This recipe is very special in that it required some persistence to acquire. Nonna didn’t use recipes. When asked how to make something, her instructions invariably included such things as “it tells you when it’s done” and “add some water until it feels right”. For a novice in the kitchen, these instructions are baffling. Nonna used a teacup, a certain bowl, a regular teaspoon and her experience to make her dough. I can’t remember the occasion but I was determined to write down her pizza recipe so I chased her around the kitchen with measuring cups and spoons trying to document her proportions.
Nonna’s Pizza Dough
1 1/2 cups (or so) of warm milk
4 teaspoons of yeast (or 2 packets)
1 teaspoon of sugar
Stir sugar and yeast into warm milk and let stand until the yeast melts
In a large bowl mix together:
5 cups of flour
1 tbs of salt
1/2 cup of oil or shortning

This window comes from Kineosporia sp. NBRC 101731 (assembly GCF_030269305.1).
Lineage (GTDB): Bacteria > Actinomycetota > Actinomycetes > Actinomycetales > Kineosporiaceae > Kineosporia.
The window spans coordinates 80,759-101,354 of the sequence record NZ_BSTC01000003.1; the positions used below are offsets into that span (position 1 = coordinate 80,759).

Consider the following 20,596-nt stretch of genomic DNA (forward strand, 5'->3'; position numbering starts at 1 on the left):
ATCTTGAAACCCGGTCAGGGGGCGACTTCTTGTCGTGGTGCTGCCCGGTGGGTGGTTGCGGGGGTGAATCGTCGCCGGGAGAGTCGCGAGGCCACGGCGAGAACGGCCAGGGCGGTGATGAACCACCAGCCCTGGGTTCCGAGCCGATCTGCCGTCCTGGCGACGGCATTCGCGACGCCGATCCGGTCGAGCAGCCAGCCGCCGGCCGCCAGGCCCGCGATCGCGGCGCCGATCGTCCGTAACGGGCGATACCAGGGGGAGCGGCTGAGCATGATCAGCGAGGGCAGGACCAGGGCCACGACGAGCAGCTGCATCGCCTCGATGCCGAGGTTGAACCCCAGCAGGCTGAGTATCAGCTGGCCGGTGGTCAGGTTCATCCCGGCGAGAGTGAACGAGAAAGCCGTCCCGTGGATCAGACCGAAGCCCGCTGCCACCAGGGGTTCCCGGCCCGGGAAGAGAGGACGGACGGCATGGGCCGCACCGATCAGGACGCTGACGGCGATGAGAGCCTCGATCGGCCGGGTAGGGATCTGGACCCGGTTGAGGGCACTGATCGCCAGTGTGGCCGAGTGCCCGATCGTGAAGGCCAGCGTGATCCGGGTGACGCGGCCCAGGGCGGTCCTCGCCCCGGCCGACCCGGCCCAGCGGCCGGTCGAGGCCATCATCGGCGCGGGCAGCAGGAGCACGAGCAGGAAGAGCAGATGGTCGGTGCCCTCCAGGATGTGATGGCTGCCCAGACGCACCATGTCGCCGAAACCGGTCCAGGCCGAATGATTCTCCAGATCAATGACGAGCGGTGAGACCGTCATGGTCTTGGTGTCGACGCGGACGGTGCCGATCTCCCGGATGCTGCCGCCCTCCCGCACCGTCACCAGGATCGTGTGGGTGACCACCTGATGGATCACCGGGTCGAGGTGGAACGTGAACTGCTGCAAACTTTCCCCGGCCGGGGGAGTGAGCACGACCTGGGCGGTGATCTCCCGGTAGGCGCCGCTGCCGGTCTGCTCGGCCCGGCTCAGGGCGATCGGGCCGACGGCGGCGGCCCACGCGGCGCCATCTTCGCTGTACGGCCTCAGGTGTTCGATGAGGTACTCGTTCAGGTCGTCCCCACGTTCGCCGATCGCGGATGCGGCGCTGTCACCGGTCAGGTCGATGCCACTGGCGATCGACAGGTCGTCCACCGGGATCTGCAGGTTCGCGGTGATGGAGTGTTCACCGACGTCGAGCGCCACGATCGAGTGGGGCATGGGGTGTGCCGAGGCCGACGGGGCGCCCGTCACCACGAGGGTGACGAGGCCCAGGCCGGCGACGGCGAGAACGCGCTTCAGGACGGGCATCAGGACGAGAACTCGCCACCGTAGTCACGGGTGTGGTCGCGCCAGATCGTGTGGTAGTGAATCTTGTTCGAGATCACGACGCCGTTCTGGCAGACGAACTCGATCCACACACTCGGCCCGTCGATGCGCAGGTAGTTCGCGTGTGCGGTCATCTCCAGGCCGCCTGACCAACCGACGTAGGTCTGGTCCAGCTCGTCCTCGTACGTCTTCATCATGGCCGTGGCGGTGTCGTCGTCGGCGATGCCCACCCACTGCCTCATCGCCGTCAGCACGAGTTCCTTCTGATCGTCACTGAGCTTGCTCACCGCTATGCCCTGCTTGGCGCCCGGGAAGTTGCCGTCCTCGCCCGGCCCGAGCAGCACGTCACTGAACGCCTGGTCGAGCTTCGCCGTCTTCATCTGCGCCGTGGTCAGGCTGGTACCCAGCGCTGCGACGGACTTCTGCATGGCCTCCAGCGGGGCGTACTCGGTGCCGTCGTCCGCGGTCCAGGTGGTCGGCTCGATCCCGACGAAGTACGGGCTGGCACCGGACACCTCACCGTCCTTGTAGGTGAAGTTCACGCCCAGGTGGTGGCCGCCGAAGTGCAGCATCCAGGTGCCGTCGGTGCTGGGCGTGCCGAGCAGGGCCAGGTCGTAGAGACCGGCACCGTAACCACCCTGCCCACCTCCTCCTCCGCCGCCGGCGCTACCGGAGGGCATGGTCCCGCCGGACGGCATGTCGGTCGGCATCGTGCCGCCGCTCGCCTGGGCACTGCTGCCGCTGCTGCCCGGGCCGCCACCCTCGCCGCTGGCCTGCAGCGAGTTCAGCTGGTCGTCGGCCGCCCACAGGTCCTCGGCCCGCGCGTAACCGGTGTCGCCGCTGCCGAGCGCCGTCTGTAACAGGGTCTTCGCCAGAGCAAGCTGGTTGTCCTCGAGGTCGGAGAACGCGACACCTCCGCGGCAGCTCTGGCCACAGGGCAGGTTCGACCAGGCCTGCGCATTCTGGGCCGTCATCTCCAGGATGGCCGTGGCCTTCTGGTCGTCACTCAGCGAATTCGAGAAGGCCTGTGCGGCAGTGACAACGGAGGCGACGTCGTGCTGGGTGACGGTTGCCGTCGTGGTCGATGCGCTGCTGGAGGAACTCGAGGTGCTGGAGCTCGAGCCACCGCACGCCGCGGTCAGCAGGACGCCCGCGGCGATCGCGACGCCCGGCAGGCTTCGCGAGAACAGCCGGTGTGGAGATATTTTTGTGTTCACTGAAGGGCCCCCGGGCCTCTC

Add yeast mixture and mix with your hands. Depending on how dry your flour is you’ll need to mix in a bit of warm water. It’s usually a couple tablespoons worth. The dough will be very sticky. Don’t worry if the dough is ugly; trust me it will be fine. Cover the dough and let it stand in a warm place until it doubles in size. This will likely take a couple hours.
Turn out the dough onto a floured surface and work it into a nice ball. My Nonna would make her pizzas on large sheet pans. She would make a simple tomato sauce and top the pizzas with very thin slices of salami and sliced mushrooms.
This recipe is enough to make 2 cookie sheet pizzas.
I cook my pizza in a very hot oven (500 degrees) for 10 -12 minutes. Keep an eye on it, when the bottom of the dough is golden brown and the cheese is melty it’s done. Let it rest for a couple minutes before slicing – if you can wait that long. This is the one I made last Friday night. It has 3 cheeses, olive, salami, mushroom and green pepper and was very yummy.
Every time I pull out the raggedy paper to make dough I think about my Nonna; of days when her hands were strong and her memory sharp and for a brief moment I can hear her voice explaining what it should feel like and how it tells you when it’s done.